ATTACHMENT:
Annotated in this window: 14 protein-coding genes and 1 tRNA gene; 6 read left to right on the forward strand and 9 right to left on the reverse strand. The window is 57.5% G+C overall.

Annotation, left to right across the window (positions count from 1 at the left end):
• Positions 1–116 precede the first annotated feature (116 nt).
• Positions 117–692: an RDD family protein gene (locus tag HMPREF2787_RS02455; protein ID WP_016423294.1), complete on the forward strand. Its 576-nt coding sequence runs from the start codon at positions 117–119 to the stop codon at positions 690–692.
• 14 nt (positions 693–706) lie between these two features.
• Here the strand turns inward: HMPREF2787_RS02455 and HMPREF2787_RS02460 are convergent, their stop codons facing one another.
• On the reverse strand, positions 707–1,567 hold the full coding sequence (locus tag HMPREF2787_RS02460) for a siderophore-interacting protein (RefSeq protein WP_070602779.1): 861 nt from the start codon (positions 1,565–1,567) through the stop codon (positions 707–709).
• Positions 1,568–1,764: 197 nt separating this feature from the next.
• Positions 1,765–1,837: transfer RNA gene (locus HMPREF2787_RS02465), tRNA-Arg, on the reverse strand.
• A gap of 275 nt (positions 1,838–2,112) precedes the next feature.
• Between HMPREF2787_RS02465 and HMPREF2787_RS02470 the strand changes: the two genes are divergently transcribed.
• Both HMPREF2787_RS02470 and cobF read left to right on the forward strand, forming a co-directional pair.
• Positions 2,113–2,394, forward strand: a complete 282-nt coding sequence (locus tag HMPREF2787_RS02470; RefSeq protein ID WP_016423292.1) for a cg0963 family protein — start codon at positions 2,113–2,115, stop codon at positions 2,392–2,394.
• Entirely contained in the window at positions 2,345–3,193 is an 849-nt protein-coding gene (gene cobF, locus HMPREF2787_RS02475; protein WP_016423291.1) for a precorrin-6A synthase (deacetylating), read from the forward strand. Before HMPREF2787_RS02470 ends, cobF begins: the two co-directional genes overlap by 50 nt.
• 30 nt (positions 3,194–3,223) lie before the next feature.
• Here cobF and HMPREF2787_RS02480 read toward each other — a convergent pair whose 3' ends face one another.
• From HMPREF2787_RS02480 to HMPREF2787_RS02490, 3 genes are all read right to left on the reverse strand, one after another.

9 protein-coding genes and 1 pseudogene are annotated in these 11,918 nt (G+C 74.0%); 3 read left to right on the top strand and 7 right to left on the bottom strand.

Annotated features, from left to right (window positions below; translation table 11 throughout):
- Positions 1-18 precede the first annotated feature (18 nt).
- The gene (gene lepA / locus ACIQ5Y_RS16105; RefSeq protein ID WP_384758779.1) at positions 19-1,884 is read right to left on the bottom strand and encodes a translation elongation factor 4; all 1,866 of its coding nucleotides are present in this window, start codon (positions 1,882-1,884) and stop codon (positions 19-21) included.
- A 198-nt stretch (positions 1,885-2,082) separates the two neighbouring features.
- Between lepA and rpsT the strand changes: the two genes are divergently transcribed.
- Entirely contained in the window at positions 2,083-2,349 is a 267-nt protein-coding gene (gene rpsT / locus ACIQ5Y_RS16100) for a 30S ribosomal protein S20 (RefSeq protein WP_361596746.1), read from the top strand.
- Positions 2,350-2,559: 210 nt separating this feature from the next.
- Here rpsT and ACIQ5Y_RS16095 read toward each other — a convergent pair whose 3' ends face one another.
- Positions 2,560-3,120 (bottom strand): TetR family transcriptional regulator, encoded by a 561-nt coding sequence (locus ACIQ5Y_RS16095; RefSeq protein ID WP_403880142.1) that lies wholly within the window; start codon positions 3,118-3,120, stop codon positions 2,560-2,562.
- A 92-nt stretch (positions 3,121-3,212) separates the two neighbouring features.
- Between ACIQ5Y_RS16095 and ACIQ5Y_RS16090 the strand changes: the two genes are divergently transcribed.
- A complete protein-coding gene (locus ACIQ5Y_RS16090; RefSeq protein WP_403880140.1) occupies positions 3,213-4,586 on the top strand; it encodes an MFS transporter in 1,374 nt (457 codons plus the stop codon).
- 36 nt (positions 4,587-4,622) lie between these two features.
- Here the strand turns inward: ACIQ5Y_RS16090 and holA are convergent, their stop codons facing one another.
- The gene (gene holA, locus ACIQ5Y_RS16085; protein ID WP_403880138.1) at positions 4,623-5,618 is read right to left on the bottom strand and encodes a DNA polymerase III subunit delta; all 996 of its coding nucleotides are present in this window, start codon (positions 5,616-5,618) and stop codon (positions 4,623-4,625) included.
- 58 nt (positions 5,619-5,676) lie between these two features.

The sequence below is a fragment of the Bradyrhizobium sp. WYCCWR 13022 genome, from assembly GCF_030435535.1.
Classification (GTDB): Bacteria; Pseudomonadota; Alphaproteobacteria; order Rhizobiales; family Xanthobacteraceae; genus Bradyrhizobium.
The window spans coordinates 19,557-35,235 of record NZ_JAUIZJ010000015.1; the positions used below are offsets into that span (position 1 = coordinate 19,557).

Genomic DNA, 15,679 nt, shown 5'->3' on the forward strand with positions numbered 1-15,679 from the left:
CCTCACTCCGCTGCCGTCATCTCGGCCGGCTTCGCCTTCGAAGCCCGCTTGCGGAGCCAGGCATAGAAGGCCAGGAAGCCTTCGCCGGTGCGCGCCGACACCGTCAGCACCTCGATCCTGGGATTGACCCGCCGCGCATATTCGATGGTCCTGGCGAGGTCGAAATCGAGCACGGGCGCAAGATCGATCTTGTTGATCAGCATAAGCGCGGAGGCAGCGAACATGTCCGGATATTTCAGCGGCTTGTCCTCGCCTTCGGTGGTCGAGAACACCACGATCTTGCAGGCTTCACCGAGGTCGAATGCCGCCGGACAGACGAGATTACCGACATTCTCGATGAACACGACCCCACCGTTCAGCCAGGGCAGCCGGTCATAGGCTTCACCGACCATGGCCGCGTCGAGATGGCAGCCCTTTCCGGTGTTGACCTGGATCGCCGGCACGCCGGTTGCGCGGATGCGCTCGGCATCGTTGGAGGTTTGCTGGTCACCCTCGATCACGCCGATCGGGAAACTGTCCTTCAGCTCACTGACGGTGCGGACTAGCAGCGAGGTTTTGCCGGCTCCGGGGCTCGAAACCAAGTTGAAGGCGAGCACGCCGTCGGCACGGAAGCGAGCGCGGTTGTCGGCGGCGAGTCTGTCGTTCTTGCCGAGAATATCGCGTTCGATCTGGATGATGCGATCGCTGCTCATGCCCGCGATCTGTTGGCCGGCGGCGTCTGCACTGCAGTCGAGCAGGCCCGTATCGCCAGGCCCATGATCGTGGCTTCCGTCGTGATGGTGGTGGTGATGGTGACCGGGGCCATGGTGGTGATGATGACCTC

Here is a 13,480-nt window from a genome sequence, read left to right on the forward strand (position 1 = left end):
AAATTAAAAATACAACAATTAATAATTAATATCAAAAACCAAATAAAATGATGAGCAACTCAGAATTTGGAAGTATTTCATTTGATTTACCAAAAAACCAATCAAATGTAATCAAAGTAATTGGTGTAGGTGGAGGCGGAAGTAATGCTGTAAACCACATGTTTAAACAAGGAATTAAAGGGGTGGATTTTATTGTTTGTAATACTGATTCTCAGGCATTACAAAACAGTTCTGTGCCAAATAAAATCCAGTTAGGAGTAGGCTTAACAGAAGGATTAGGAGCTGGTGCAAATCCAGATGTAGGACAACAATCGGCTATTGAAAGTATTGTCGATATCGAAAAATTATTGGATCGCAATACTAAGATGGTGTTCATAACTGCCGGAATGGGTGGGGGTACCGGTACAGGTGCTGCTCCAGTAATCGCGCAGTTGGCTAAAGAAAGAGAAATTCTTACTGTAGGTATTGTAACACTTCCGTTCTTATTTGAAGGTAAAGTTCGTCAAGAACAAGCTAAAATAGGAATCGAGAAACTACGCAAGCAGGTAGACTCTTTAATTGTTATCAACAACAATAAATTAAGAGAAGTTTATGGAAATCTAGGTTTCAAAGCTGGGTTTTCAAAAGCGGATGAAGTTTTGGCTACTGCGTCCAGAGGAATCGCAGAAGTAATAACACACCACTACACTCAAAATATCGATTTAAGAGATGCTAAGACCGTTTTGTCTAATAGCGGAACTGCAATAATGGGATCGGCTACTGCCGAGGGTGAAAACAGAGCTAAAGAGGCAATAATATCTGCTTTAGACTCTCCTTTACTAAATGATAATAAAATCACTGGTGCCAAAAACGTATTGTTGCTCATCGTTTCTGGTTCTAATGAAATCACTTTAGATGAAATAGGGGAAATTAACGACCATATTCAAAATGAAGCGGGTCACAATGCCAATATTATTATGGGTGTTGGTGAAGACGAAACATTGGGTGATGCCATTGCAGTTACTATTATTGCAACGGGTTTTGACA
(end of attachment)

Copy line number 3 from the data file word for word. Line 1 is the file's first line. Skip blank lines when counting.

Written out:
• Positions 1–116 precede the first annotated feature (116 nt).